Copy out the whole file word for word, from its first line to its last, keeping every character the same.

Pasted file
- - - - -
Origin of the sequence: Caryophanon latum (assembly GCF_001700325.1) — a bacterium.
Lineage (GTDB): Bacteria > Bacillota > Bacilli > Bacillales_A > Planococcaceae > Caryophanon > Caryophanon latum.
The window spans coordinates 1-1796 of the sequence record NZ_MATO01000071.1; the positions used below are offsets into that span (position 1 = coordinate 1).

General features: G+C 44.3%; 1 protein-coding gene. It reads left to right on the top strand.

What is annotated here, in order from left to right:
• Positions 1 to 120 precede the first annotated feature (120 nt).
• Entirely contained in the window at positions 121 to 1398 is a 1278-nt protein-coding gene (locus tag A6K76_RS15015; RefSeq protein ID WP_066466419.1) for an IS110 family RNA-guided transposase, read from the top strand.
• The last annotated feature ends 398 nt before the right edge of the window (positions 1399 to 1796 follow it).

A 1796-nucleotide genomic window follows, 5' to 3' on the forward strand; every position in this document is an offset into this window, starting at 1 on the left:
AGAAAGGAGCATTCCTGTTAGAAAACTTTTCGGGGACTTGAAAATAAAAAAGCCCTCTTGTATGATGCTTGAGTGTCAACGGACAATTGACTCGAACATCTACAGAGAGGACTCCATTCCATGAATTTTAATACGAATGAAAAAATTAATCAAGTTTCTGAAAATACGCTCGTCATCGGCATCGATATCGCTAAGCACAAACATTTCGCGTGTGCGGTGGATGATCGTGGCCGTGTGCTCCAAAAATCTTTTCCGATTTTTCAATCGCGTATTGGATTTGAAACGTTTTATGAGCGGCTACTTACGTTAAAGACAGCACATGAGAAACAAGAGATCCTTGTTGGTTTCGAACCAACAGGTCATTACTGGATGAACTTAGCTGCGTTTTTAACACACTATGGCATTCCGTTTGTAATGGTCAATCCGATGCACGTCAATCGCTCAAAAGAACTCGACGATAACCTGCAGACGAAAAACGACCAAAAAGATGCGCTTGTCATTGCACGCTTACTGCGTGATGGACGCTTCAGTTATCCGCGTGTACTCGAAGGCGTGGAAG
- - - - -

Origin of the sequence: Caryophanon latum (assembly GCF_001700325.1) — a bacterium.
Lineage (GTDB): Bacteria > Bacillota > Bacilli > Bacillales_A > Planococcaceae > Caryophanon > Caryophanon latum.
The window spans coordinates 1-1796 of the sequence record NZ_MATO01000071.1; the positions used below are offsets into that span (position 1 = coordinate 1).

General features: G+C 44.3%; 1 protein-coding gene. It reads left to right on the top strand.

What is annotated here, in order from left to right:
• Positions 1 to 120 precede the first annotated feature (120 nt).
• Entirely contained in the window at positions 121 to 1398 is a 1278-nt protein-coding gene (locus tag A6K76_RS15015; RefSeq protein ID WP_066466419.1) for an IS110 family RNA-guided transposase, read from the top strand.
• The last annotated feature ends 398 nt before the right edge of the window (positions 1399 to 1796 follow it).

A 1796-nucleotide genomic window follows, 5' to 3' on the forward strand; every position in this document is an offset into this window, starting at 1 on the left:
AGAAAGGAGCATTCCTGTTAGAAAACTTTTCGGGGACTTGAAAATAAAAAAGCCCTCTTGTATGATGCTTGAGTGTCAACGGACAATTGACTCGAACATCTACAGAGAGGACTCCATTCCATGAATTTTAATACGAATGAAAAAATTAATCAAGTTTCTGAAAATACGCTCGTCATCGGCATCGATATCGCTAAGCACAAACATTTCGCGTGTGCGGTGGATGATCGTGGCCGTGTGCTCCAAAAATCTTTTCCGATTTTTCAATCGCGTATTGGATTTGAAACGTTTTATGAGCGGCTACTTACGTTAAAGACAGCACATGAGAAACAAGAGATCCTTGTTGGTTTCGAACCAACAGGTCATTACTGGATGAACTTAGCTGCGTTTTTAACACACTATGGCATTCCGTTTGTAATGGTCAATCCGATGCACGTCAATCGCTCAAAAGAACTCGACGATAACCTGCAGACGAAAAACGACCAAAAAGATGCGCTTGTCATTGCACGCTTACTGCGTGATGGACGCTTCAGTTATCCGCGTGTACTCGAAGGCGTGGAAG